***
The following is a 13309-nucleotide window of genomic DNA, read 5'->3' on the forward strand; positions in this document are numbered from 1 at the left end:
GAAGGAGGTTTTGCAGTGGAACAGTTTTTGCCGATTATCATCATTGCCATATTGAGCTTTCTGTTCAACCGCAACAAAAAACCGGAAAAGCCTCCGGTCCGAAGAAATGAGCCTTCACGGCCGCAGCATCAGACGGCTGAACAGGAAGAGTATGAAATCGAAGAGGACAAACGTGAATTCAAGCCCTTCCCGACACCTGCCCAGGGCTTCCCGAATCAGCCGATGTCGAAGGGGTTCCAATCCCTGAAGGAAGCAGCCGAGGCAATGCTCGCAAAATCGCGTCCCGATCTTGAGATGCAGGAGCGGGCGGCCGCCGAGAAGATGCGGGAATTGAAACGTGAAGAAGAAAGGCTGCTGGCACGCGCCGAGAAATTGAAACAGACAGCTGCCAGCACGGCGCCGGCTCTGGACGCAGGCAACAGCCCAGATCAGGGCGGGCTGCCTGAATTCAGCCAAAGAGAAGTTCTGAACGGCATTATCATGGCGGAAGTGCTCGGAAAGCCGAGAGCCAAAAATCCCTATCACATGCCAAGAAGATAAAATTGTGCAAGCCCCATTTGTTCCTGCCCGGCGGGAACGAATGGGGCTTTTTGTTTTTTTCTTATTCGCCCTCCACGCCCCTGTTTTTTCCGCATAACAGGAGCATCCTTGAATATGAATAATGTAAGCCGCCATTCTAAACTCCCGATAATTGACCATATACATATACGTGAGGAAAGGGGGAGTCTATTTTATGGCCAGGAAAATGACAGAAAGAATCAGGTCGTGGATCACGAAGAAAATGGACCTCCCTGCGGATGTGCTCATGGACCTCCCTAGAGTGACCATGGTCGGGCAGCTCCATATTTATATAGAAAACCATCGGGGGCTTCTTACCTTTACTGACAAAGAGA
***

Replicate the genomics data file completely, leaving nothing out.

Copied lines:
The following is a 13309-nucleotide window of genomic DNA, read 5'->3' on the forward strand; positions in this document are numbered from 1 at the left end:
GAAGGAGGTTTTGCAGTGGAACAGTTTTTGCCGATTATCATCATTGCCATATTGAGCTTTCTGTTCAACCGCAACAAAAAACCGGAAAAGCCTCCGGTCCGAAGAAATGAGCCTTCACGGCCGCAGCATCAGACGGCTGAACAGGAAGAGTATGAAATCGAAGAGGACAAACGTGAATTCAAGCCCTTCCCGACACCTGCCCAGGGCTTCCCGAATCAGCCGATGTCGAAGGGGTTCCAATCCCTGAAGGAAGCAGCCGAGGCAATGCTCGCAAAATCGCGTCCCGATCTTGAGATGCAGGAGCGGGCGGCCGCCGAGAAGATGCGGGAATTGAAACGTGAAGAAGAAAGGCTGCTGGCACGCGCCGAGAAATTGAAACAGACAGCTGCCAGCACGGCGCCGGCTCTGGACGCAGGCAACAGCCCAGATCAGGGCGGGCTGCCTGAATTCAGCCAAAGAGAAGTTCTGAACGGCATTATCATGGCGGAAGTGCTCGGAAAGCCGAGAGCCAAAAATCCCTATCACATGCCAAGAAGATAAAATTGTGCAAGCCCCATTTGTTCCTGCCCGGCGGGAACGAATGGGGCTTTTTGTTTTTTTCTTATTCGCCCTCCACGCCCCTGTTTTTTCCGCATAACAGGAGCATCCTTGAATATGAATAATGTAAGCCGCCATTCTAAACTCCCGATAATTGACCATATACATATACGTGAGGAAAGGGGGAGTCTATTTTATGGCCAGGAAAATGACAGAAAGAATCAGGTCGTGGATCACGAAGAAAATGGACCTCCCTGCGGATGTGCTCATGGACCTCCCTAGAGTGACCATGGTCGGGCAGCTCCATATTTATATAGAAAACCATCGGGGGCTTCTTACCTTTACTGACAAAGAGA